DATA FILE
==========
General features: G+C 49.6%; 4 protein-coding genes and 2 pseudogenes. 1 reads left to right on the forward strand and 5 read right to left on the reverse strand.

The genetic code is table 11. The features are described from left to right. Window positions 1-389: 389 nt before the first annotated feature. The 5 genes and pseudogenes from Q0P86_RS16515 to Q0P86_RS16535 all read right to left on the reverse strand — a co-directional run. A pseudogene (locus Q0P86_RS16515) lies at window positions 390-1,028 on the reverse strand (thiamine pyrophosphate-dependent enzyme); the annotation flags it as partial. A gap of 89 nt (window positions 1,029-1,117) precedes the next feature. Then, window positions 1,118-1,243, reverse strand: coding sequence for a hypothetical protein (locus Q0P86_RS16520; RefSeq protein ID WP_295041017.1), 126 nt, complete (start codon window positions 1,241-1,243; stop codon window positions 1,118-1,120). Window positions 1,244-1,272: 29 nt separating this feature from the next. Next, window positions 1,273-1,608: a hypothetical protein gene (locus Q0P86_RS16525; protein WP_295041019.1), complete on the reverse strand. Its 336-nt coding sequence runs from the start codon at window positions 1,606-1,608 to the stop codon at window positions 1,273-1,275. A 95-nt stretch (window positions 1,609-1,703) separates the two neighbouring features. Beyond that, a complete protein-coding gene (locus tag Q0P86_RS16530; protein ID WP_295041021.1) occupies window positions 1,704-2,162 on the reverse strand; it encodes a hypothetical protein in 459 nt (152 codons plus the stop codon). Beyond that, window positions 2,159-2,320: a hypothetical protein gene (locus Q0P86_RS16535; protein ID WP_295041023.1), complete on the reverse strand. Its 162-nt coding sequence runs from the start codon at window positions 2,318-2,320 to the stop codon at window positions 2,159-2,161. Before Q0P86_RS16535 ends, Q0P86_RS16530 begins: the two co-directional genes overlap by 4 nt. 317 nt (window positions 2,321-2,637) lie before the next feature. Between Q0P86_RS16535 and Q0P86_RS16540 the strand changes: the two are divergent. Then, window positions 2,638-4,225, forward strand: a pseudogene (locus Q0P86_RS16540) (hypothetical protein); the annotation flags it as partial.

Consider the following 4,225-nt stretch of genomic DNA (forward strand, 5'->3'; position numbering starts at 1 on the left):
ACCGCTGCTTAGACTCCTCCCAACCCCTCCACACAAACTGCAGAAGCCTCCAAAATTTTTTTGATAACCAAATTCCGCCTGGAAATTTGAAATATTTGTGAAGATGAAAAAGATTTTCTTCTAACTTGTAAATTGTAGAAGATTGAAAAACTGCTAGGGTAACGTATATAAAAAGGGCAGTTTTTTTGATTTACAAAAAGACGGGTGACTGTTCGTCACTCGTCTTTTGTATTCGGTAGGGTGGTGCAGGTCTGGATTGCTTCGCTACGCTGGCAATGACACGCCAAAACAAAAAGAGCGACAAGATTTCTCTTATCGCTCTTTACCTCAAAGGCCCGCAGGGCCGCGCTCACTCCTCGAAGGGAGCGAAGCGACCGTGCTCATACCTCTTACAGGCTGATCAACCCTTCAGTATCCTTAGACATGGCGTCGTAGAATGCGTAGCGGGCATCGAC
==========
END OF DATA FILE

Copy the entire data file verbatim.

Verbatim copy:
General features: G+C 49.6%; 4 protein-coding genes and 2 pseudogenes. 1 reads left to right on the forward strand and 5 read right to left on the reverse strand.

The genetic code is table 11. The features are described from left to right. Window positions 1-389: 389 nt before the first annotated feature. The 5 genes and pseudogenes from Q0P86_RS16515 to Q0P86_RS16535 all read right to left on the reverse strand — a co-directional run. A pseudogene (locus Q0P86_RS16515) lies at window positions 390-1,028 on the reverse strand (thiamine pyrophosphate-dependent enzyme); the annotation flags it as partial. A gap of 89 nt (window positions 1,029-1,117) precedes the next feature. Then, window positions 1,118-1,243, reverse strand: coding sequence for a hypothetical protein (locus Q0P86_RS16520; RefSeq protein ID WP_295041017.1), 126 nt, complete (start codon window positions 1,241-1,243; stop codon window positions 1,118-1,120). Window positions 1,244-1,272: 29 nt separating this feature from the next. Next, window positions 1,273-1,608: a hypothetical protein gene (locus Q0P86_RS16525; protein WP_295041019.1), complete on the reverse strand. Its 336-nt coding sequence runs from the start codon at window positions 1,606-1,608 to the stop codon at window positions 1,273-1,275. A 95-nt stretch (window positions 1,609-1,703) separates the two neighbouring features. Beyond that, a complete protein-coding gene (locus tag Q0P86_RS16530; protein ID WP_295041021.1) occupies window positions 1,704-2,162 on the reverse strand; it encodes a hypothetical protein in 459 nt (152 codons plus the stop codon). Beyond that, window positions 2,159-2,320: a hypothetical protein gene (locus Q0P86_RS16535; protein ID WP_295041023.1), complete on the reverse strand. Its 162-nt coding sequence runs from the start codon at window positions 2,318-2,320 to the stop codon at window positions 2,159-2,161. Before Q0P86_RS16535 ends, Q0P86_RS16530 begins: the two co-directional genes overlap by 4 nt. 317 nt (window positions 2,321-2,637) lie before the next feature. Between Q0P86_RS16535 and Q0P86_RS16540 the strand changes: the two are divergent. Then, window positions 2,638-4,225, forward strand: a pseudogene (locus Q0P86_RS16540) (hypothetical protein); the annotation flags it as partial.

Consider the following 4,225-nt stretch of genomic DNA (forward strand, 5'->3'; position numbering starts at 1 on the left):
ACCGCTGCTTAGACTCCTCCCAACCCCTCCACACAAACTGCAGAAGCCTCCAAAATTTTTTTGATAACCAAATTCCGCCTGGAAATTTGAAATATTTGTGAAGATGAAAAAGATTTTCTTCTAACTTGTAAATTGTAGAAGATTGAAAAACTGCTAGGGTAACGTATATAAAAAGGGCAGTTTTTTTGATTTACAAAAAGACGGGTGACTGTTCGTCACTCGTCTTTTGTATTCGGTAGGGTGGTGCAGGTCTGGATTGCTTCGCTACGCTGGCAATGACACGCCAAAACAAAAAGAGCGACAAGATTTCTCTTATCGCTCTTTACCTCAAAGGCCCGCAGGGCCGCGCTCACTCCTCGAAGGGAGCGAAGCGACCGTGCTCATACCTCTTACAGGCTGATCAACCCTTCAGTATCCTTAGACATGGCGTCGTAGAATGCGTAGCGGGCATCGAC